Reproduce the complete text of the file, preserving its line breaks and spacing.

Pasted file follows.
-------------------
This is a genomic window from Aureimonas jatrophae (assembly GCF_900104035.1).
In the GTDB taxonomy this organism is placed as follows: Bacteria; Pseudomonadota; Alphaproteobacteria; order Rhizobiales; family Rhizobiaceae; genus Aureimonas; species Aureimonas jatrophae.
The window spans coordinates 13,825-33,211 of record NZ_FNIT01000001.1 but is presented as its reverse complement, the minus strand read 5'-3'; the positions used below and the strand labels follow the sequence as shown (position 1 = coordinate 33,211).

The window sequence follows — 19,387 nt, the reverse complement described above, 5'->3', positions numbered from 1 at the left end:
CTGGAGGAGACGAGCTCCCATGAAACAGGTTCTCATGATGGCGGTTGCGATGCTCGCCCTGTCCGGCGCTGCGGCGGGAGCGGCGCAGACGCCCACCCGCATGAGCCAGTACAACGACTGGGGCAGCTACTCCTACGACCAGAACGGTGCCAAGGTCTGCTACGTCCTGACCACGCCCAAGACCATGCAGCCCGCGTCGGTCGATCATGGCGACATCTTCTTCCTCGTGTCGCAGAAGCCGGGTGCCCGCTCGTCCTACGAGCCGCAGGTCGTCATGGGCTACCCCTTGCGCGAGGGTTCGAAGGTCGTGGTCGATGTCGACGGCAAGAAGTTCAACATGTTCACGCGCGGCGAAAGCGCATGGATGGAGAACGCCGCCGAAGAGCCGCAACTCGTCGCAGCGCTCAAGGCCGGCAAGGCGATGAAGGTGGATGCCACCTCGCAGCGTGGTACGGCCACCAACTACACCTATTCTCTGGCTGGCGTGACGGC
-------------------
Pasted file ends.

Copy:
This is a genomic window from Aureimonas jatrophae (assembly GCF_900104035.1).
In the GTDB taxonomy this organism is placed as follows: Bacteria; Pseudomonadota; Alphaproteobacteria; order Rhizobiales; family Rhizobiaceae; genus Aureimonas; species Aureimonas jatrophae.
The window spans coordinates 13,825-33,211 of record NZ_FNIT01000001.1 but is presented as its reverse complement, the minus strand read 5'-3'; the positions used below and the strand labels follow the sequence as shown (position 1 = coordinate 33,211).

The window sequence follows — 19,387 nt, the reverse complement described above, 5'->3', positions numbered from 1 at the left end:
CTGGAGGAGACGAGCTCCCATGAAACAGGTTCTCATGATGGCGGTTGCGATGCTCGCCCTGTCCGGCGCTGCGGCGGGAGCGGCGCAGACGCCCACCCGCATGAGCCAGTACAACGACTGGGGCAGCTACTCCTACGACCAGAACGGTGCCAAGGTCTGCTACGTCCTGACCACGCCCAAGACCATGCAGCCCGCGTCGGTCGATCATGGCGACATCTTCTTCCTCGTGTCGCAGAAGCCGGGTGCCCGCTCGTCCTACGAGCCGCAGGTCGTCATGGGCTACCCCTTGCGCGAGGGTTCGAAGGTCGTGGTCGATGTCGACGGCAAGAAGTTCAACATGTTCACGCGCGGCGAAAGCGCATGGATGGAGAACGCCGCCGAAGAGCCGCAACTCGTCGCAGCGCTCAAGGCCGGCAAGGCGATGAAGGTGGATGCCACCTCGCAGCGTGGTACGGCCACCAACTACACCTATTCTCTGGCTGGCGTGACGGC